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I would like to ask you some questions on how to consider (good or not) the following results:

OVER-SAMPLING
              precision    recall  f1-score   support

         0.0       1.00      0.85      0.92       873
         1.0       0.87      1.00      0.93       884

    accuracy                           0.92      1757
   macro avg       0.93      0.92      0.92      1757
weighted avg       0.93      0.92      0.92      1757

Confusion Matrix: 
 [[742 131]
 [  2 882]]

I have a dataset with 3500 obs (3000 with class 0 and 500 with class 1). I would like to predict class 1 (target variable). Since it is a problem of imbalance classes, I had to consider re-sampling methods. The result shown above is from over-sampling. Do you think it over-fits and/or that it cannot be a good re-sampling method for my case? I am looking at the f1-score column, since it is a text classification problem.

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  • $\begingroup$ Highly relevant: stats.stackexchange.com/questions/247871/… $\endgroup$ Nov 30 '20 at 14:47
  • $\begingroup$ thanks @cbeleitesunhappywithSX. I think my main difficulties is in understand differences in running before and after the training dataset. I did it using SMOTE function, and I found an acceptable value for recall (0.71 for class 0 and 0,87 for class 1) but not for accuracy, precision and f1. Do you think it is a problem of overfitting? $\endgroup$
    – V_sqrt
    Nov 30 '20 at 14:50
  • $\begingroup$ I think the problems lie deeper, likely in a wrong ansatz in general and for sure in your incomplete understanding in how to split data into independent train and test subsets. The latter also causes additional problems: with your code you are unable to detect all of the overfitting, and many figures of merit ("kinds" of generalization error) you calculate from the oversampled test set will be irrelevant for the application task. Likely also the model you train on the oversampled data is not so very good for the application, but with proper validation you'd at least know that. $\endgroup$ Nov 30 '20 at 15:22
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In order to get accurate results, you should not oversample the test set! Otherwise you are simply evaluating on synthetic samples that you yourself have created. The support on your classification report should mirror the imbalance in your dataset.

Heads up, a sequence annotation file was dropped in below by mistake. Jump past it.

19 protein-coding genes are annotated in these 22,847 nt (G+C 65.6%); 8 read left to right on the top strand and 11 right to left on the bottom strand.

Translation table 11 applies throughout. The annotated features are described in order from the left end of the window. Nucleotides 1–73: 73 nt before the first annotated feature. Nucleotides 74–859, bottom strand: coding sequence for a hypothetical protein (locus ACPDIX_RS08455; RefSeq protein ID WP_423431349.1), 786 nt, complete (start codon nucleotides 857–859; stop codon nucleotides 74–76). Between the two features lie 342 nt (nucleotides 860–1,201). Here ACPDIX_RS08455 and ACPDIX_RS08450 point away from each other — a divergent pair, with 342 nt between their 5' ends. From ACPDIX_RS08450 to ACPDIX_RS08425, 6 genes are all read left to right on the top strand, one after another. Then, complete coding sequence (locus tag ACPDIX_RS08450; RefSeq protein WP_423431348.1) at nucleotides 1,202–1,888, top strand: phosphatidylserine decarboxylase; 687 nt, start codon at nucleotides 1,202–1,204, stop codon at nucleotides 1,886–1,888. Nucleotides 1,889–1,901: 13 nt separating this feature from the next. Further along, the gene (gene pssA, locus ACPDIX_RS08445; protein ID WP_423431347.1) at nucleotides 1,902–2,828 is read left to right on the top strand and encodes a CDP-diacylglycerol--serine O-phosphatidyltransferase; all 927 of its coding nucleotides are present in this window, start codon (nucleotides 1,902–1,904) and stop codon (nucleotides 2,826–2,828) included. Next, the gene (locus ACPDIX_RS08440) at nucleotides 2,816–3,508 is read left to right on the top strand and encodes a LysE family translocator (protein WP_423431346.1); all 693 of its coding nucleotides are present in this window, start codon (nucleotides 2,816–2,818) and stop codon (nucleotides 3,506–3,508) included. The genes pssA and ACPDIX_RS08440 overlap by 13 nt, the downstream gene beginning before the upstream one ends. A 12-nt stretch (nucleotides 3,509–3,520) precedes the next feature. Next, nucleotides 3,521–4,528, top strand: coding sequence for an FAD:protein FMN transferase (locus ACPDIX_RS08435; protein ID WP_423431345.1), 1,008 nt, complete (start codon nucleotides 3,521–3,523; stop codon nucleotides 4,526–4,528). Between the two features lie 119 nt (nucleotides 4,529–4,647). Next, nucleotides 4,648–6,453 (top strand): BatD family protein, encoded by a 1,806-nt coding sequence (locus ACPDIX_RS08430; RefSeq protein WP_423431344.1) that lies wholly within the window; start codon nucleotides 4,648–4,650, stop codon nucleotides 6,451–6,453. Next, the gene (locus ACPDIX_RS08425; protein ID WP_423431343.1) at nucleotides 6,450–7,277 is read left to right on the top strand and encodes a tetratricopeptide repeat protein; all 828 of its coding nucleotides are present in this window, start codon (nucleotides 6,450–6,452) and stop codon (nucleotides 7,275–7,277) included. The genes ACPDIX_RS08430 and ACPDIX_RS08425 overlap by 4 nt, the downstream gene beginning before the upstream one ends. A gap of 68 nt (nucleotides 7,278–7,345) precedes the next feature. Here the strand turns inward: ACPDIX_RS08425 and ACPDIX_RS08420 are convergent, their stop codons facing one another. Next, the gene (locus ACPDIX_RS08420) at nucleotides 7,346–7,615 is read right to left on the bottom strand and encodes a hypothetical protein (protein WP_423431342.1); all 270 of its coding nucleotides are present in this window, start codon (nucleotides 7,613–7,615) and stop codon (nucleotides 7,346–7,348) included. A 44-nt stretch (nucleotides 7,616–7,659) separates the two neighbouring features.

From what I understand you have 3500 samples, then you did some oversampling (probably brought them to around 6000) and then took 1757 from these for testing. This evaluation scheme is wrong. Take a look at the illustration below to see a more correct scheme.

      |--- train --> oversample train set --> train model---|
set --|                                                     |--> evaluation on test set
      |--- test --------------------------------------------|
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  • $\begingroup$ Thanks Djib2011. I updated the question in order to show the steps I followed. could you please have a look at tell me if you spot any inconsistencies with what you suggested? I think I already upsampled only the training set, but I would like to be sure I have not made any mistake. Many thanks. $\endgroup$
    – V_sqrt
    Nov 30 '20 at 11:25
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    $\begingroup$ @Val since you first upsample to X_up and you use train_test_split on this upsampled set, you are indeed committing the mistake; the correct sequence is split first, then upsample only the training set. See Why you shouldn't upsample before cross validation for the rationale (it's about CV, but it is also applicable to train/test splitting). $\endgroup$
    – desertnaut
    Nov 30 '20 at 12:36
  • $\begingroup$ Thanks a lot, desertnaut. So I will change the sequence (first split, then upsample). Unfortunately, I followed the steps from TowardsDataScience/Medium and I made the mistake. Thanks a lot $\endgroup$
    – V_sqrt
    Nov 30 '20 at 13:01
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In order to detect overfitting you need to separate your data in a training set - that you use to estimate the parameters of you model - and a test set - where you evaluate your model keeping the parameters fixed, this is usually called cross-validation. I understand from your results that you are not doing such separation of data so, you're not able to detect overfitting.

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  • $\begingroup$ Hi andis, I got these values from cross_valid in python: array([0.95121951, 0.96341463, 0.95609756, 0.93902439, 0.95609756, 0.95365854, 0.96097561, 0.94621027, 0.95110024, 0.97066015]). Are you sure that cross-validation works? Have you spotted any inconsistency in my code? $\endgroup$
    – V_sqrt
    Nov 30 '20 at 12:16

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